John Williams composed and conducted the film's musical score, marking the twenty-seventh collaboration between Spielberg and Williams. [44] Williams was announced as the film's composer in March 2015. [45] During the process of writing the score, Williams compared the film to "a child's ballet where there are dances involved," elaborating, "The BFG tries to capture dreams with his net and does something that almost looks like a Ray Bolger or Fred Astaire dance; it is an amazingly musical and choreographic sequence which required the orchestra to do things that are more associated with musical films." [46] Williams found similarities with the scoring of Home Alone , admitting that writing music for The BFG "was really an opportunity to compose and orchestrate a little children's fantasy for orchestra." [47] The soundtrack was released by Walt Disney Records on July 1, 2016. [48]

The BFG (Original Motion Picture Soundtrack)
Film score by
ReleasedJuly 1, 2016
Studio Sony Pictures Studios
Genre Film score
Label Walt Disney
Producer John Williams
John Williams film scores chronology
Star Wars: The Force Awakens
The BFG (Original Motion Picture Soundtrack)
Star Wars: The Last Jedi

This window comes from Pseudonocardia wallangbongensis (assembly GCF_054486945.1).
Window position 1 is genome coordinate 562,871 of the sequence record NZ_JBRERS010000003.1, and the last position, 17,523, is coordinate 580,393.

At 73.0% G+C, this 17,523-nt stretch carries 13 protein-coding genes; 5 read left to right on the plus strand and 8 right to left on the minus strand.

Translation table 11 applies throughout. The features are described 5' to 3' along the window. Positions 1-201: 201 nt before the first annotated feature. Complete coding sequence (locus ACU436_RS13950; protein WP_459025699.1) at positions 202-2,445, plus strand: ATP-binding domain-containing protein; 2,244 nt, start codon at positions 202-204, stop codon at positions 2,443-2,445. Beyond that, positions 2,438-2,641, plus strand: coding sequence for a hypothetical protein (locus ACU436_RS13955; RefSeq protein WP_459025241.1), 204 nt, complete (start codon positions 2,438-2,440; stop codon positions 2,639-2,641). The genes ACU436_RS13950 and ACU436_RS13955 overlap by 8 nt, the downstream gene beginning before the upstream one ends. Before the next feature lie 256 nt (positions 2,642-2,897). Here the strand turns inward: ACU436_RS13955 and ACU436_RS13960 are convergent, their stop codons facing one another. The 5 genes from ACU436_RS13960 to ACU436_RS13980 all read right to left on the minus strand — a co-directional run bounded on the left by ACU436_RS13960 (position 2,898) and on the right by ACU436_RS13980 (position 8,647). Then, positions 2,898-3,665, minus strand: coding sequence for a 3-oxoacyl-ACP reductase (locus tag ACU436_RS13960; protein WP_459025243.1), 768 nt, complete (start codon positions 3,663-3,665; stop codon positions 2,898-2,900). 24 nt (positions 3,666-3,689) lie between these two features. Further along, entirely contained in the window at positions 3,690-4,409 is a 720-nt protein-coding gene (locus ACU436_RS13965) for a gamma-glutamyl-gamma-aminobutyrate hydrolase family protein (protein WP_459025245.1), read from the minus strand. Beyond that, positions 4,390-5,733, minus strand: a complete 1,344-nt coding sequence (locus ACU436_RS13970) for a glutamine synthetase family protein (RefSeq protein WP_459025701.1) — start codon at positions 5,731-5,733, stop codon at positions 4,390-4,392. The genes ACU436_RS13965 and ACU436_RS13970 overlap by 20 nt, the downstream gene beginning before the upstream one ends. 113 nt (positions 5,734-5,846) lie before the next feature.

Track listing

All music is composed by John Williams.

2."The Witching Hour"4:41
3."To Giant Country"2:33
4."Dream Country"10:10
5."Sophie's Nightmare"1:57
6."Building Trust"3:25
8."Dream Jars"3:30
10."Blowing Dreams"3:46
11."Snorting and Sniffing"2:13
12."Sophie's Future"2:30
13."There Was a Boy"3:30
14."The Queen's Dream"3:08
15."The Boy's Drawings"3:05
16."Meeting the Queen"3:00
17."Giants Netted"2:03
19."Sophie and the BFG"8:09
Total length:64:33


Spielberg, Rylance and Barnhill promoting the film at the 2016 Cannes Film Festival. Cannes 2016 19.jpg
Spielberg, Rylance and Barnhill promoting the film at the 2016 Cannes Film Festival.

The BFG premiered on May 14, 2016, at the 2016 Cannes Film Festival, in an out of competition screening. [49] Walt Disney Studios Motion Pictures distributed the film worldwide, except for territories in Europe, Africa and the Middle East, where the film's distribution rights were sold by Amblin's international partner, Mister Smith Entertainment, to independent distributors. [3] [28] [50]

Disney released a teaser trailer on December 9, 2015. [51] A second trailer was released on April 5, 2016. [52] A third trailer was released on May 16, 2016. [53] The film held its North American premiere at the El Capitan Theatre in Hollywood, California on June 21, 2016. [10] It was released in the United States on July 1, 2016. [54] Entertainment One distributed the film in the U.K. on July 22, 2016. [55] DreamWorks' financial partner, Reliance Entertainment, released the film in India on July 29, 2016. [56] Huaxia Film Distribution released the film in China.

Walt Disney Studios Home Entertainment released The BFG on Blu-ray, DVD, and digital download on November 29, 2016. The film debuted in third of the home media sales chart for the week ending on December 2, 2016. [57] Entertainment One and 20th Century Fox Home Entertainment released the UK edition on DVD in 2016.


Box office

The BFG grossed $55.5 million in North America and $139.7 million in other territories for a worldwide total of $195.2 million, against a production budget of $140 million. [8]